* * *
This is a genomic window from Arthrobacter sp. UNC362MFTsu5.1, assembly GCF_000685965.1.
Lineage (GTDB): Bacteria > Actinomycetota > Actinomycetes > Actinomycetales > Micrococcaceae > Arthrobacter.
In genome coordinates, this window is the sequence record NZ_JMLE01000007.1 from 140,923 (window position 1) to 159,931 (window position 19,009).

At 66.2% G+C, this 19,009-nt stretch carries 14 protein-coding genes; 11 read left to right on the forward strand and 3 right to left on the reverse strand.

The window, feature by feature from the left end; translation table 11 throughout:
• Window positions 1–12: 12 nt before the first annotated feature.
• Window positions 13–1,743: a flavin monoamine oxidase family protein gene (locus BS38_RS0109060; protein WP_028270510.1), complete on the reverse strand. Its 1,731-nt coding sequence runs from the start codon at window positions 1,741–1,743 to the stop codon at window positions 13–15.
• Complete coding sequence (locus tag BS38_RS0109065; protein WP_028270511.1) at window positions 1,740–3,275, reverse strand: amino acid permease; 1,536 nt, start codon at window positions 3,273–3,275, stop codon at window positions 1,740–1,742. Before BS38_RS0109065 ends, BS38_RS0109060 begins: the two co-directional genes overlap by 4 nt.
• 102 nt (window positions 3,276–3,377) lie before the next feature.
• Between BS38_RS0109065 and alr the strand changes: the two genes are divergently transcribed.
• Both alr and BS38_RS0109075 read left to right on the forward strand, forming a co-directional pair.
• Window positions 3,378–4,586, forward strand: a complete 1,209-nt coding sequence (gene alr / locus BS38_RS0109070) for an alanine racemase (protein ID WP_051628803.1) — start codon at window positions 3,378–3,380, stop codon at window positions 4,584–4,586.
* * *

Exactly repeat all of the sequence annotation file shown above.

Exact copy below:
This is a genomic window from Arthrobacter sp. UNC362MFTsu5.1, assembly GCF_000685965.1.
Lineage (GTDB): Bacteria > Actinomycetota > Actinomycetes > Actinomycetales > Micrococcaceae > Arthrobacter.
In genome coordinates, this window is the sequence record NZ_JMLE01000007.1 from 140,923 (window position 1) to 159,931 (window position 19,009).

At 66.2% G+C, this 19,009-nt stretch carries 14 protein-coding genes; 11 read left to right on the forward strand and 3 right to left on the reverse strand.

The window, feature by feature from the left end; translation table 11 throughout:
• Window positions 1–12: 12 nt before the first annotated feature.
• Window positions 13–1,743: a flavin monoamine oxidase family protein gene (locus BS38_RS0109060; protein WP_028270510.1), complete on the reverse strand. Its 1,731-nt coding sequence runs from the start codon at window positions 1,741–1,743 to the stop codon at window positions 13–15.
• Complete coding sequence (locus tag BS38_RS0109065; protein WP_028270511.1) at window positions 1,740–3,275, reverse strand: amino acid permease; 1,536 nt, start codon at window positions 3,273–3,275, stop codon at window positions 1,740–1,742. Before BS38_RS0109065 ends, BS38_RS0109060 begins: the two co-directional genes overlap by 4 nt.
• 102 nt (window positions 3,276–3,377) lie before the next feature.
• Between BS38_RS0109065 and alr the strand changes: the two genes are divergently transcribed.
• Both alr and BS38_RS0109075 read left to right on the forward strand, forming a co-directional pair.
• Window positions 3,378–4,586, forward strand: a complete 1,209-nt coding sequence (gene alr / locus BS38_RS0109070) for an alanine racemase (protein ID WP_051628803.1) — start codon at window positions 3,378–3,380, stop codon at window positions 4,584–4,586.